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Differential Diagnosis,

Charles Kanakis Jr, MD
Arch Intern Med. 1975;135(10):1409. doi:10.1001/archinte.1975.00330100135030.
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When you were a medical student, did you ever wish for a personal tutor who could help you analyze common medical problems and give you a lucid, physiologic explanation of symptoms, a practical list of differential diagnoses, and the reasons for eliminating certain possibilities from this list? Well, such is the approach taken in this book. Thirty-two common clinical symptoms, syndromes, or findings are presented with a limited but practical discussion of the possible diagnostic possibilities, with pathophysiologic explanations of signs and symptoms, and with some mention of diagnostic tests; even therapy is touched on. Following this, a clinical problem is presented with a lengthy discussion of how to reach a tentative diagnosis reminiscent of a clinicopathologic conference.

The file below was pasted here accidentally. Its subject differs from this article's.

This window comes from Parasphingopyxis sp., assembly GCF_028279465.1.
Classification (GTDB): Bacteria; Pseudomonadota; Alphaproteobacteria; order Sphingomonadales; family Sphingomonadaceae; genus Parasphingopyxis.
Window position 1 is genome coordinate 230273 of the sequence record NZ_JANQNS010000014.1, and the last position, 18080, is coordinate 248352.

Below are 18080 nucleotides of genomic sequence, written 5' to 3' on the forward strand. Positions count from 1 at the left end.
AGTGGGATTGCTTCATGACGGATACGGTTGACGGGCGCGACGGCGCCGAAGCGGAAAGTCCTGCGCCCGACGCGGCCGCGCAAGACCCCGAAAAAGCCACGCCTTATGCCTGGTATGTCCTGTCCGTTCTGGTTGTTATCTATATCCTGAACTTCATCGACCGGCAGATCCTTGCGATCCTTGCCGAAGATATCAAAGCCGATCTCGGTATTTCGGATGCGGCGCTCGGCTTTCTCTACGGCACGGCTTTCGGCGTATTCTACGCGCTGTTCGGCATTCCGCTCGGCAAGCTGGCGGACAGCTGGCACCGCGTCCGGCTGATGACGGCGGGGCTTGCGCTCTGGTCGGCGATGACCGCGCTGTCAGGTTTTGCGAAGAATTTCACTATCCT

Throughout, this book "sounds" like an expert clinician lecturing and guiding his students. The clinical problems are well-thought-out, enjoyable, and challenging even to a graduate physician. The discussions that follow are


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